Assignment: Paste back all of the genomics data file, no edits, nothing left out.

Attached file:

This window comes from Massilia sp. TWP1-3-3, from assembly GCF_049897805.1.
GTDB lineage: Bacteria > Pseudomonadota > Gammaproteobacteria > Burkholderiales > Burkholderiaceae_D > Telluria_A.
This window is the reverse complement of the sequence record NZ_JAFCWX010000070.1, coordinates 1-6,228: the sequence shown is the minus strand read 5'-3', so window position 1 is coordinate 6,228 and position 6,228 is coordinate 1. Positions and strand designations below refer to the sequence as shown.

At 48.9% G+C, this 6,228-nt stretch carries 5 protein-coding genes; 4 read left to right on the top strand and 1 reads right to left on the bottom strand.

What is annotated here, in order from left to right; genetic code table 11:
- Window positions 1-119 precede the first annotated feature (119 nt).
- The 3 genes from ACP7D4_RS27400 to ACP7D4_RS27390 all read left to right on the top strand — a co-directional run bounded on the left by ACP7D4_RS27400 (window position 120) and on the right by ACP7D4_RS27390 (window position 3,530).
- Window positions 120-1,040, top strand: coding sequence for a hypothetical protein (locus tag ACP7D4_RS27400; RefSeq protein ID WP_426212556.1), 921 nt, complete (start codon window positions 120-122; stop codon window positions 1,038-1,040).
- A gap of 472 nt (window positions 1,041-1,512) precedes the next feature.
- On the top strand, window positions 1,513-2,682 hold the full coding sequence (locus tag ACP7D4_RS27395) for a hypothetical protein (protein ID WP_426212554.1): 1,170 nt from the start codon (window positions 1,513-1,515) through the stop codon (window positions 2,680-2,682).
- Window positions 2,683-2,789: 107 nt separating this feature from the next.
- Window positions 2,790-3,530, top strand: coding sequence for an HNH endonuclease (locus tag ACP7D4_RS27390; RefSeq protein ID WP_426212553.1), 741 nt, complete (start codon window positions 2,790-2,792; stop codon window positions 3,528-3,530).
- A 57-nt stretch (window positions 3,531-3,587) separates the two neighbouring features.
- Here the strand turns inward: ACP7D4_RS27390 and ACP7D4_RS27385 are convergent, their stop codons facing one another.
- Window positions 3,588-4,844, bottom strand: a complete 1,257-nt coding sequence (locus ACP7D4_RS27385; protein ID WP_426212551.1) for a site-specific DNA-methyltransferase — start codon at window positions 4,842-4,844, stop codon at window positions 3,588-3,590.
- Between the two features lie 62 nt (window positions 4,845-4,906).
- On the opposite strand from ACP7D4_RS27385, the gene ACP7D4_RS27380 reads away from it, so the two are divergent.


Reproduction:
This window comes from Massilia sp. TWP1-3-3, from assembly GCF_049897805.1.
GTDB lineage: Bacteria > Pseudomonadota > Gammaproteobacteria > Burkholderiales > Burkholderiaceae_D > Telluria_A.
This window is the reverse complement of the sequence record NZ_JAFCWX010000070.1, coordinates 1-6,228: the sequence shown is the minus strand read 5'-3', so window position 1 is coordinate 6,228 and position 6,228 is coordinate 1. Positions and strand designations below refer to the sequence as shown.

At 48.9% G+C, this 6,228-nt stretch carries 5 protein-coding genes; 4 read left to right on the top strand and 1 reads right to left on the bottom strand.

What is annotated here, in order from left to right; genetic code table 11:
- Window positions 1-119 precede the first annotated feature (119 nt).
- The 3 genes from ACP7D4_RS27400 to ACP7D4_RS27390 all read left to right on the top strand — a co-directional run bounded on the left by ACP7D4_RS27400 (window position 120) and on the right by ACP7D4_RS27390 (window position 3,530).
- Window positions 120-1,040, top strand: coding sequence for a hypothetical protein (locus tag ACP7D4_RS27400; RefSeq protein ID WP_426212556.1), 921 nt, complete (start codon window positions 120-122; stop codon window positions 1,038-1,040).
- A gap of 472 nt (window positions 1,041-1,512) precedes the next feature.
- On the top strand, window positions 1,513-2,682 hold the full coding sequence (locus tag ACP7D4_RS27395) for a hypothetical protein (protein ID WP_426212554.1): 1,170 nt from the start codon (window positions 1,513-1,515) through the stop codon (window positions 2,680-2,682).
- Window positions 2,683-2,789: 107 nt separating this feature from the next.
- Window positions 2,790-3,530, top strand: coding sequence for an HNH endonuclease (locus tag ACP7D4_RS27390; RefSeq protein ID WP_426212553.1), 741 nt, complete (start codon window positions 2,790-2,792; stop codon window positions 3,528-3,530).
- A 57-nt stretch (window positions 3,531-3,587) separates the two neighbouring features.
- Here the strand turns inward: ACP7D4_RS27390 and ACP7D4_RS27385 are convergent, their stop codons facing one another.
- Window positions 3,588-4,844, bottom strand: a complete 1,257-nt coding sequence (locus ACP7D4_RS27385; protein ID WP_426212551.1) for a site-specific DNA-methyltransferase — start codon at window positions 4,842-4,844, stop codon at window positions 3,588-3,590.
- Between the two features lie 62 nt (window positions 4,845-4,906).
- On the opposite strand from ACP7D4_RS27385, the gene ACP7D4_RS27380 reads away from it, so the two are divergent.